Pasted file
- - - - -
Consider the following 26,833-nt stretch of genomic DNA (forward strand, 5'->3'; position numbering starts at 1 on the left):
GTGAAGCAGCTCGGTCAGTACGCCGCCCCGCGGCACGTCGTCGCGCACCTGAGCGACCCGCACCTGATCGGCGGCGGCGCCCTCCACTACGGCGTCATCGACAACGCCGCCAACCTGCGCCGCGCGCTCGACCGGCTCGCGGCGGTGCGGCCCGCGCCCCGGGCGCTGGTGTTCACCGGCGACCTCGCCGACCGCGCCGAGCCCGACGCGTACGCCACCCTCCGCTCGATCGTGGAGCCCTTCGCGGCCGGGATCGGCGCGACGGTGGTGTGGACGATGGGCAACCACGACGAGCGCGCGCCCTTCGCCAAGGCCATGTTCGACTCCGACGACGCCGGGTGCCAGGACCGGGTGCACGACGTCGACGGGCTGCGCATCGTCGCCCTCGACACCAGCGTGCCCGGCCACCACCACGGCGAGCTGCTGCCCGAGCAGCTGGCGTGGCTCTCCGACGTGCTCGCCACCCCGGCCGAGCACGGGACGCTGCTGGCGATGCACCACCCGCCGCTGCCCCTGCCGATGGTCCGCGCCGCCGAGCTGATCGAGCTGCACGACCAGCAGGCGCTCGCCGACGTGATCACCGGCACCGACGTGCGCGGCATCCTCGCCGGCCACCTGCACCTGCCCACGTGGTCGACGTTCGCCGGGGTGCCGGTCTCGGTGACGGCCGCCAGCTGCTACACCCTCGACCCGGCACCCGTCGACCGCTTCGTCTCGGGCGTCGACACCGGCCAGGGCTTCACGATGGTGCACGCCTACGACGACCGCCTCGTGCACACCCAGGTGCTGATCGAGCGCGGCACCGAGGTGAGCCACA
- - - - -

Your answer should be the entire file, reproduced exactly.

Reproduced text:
Consider the following 26,833-nt stretch of genomic DNA (forward strand, 5'->3'; position numbering starts at 1 on the left):
GTGAAGCAGCTCGGTCAGTACGCCGCCCCGCGGCACGTCGTCGCGCACCTGAGCGACCCGCACCTGATCGGCGGCGGCGCCCTCCACTACGGCGTCATCGACAACGCCGCCAACCTGCGCCGCGCGCTCGACCGGCTCGCGGCGGTGCGGCCCGCGCCCCGGGCGCTGGTGTTCACCGGCGACCTCGCCGACCGCGCCGAGCCCGACGCGTACGCCACCCTCCGCTCGATCGTGGAGCCCTTCGCGGCCGGGATCGGCGCGACGGTGGTGTGGACGATGGGCAACCACGACGAGCGCGCGCCCTTCGCCAAGGCCATGTTCGACTCCGACGACGCCGGGTGCCAGGACCGGGTGCACGACGTCGACGGGCTGCGCATCGTCGCCCTCGACACCAGCGTGCCCGGCCACCACCACGGCGAGCTGCTGCCCGAGCAGCTGGCGTGGCTCTCCGACGTGCTCGCCACCCCGGCCGAGCACGGGACGCTGCTGGCGATGCACCACCCGCCGCTGCCCCTGCCGATGGTCCGCGCCGCCGAGCTGATCGAGCTGCACGACCAGCAGGCGCTCGCCGACGTGATCACCGGCACCGACGTGCGCGGCATCCTCGCCGGCCACCTGCACCTGCCCACGTGGTCGACGTTCGCCGGGGTGCCGGTCTCGGTGACGGCCGCCAGCTGCTACACCCTCGACCCGGCACCCGTCGACCGCTTCGTCTCGGGCGTCGACACCGGCCAGGGCTTCACGATGGTGCACGCCTACGACGACCGCCTCGTGCACACCCAGGTGCTGATCGAGCGCGGCACCGAGGTGAGCCACA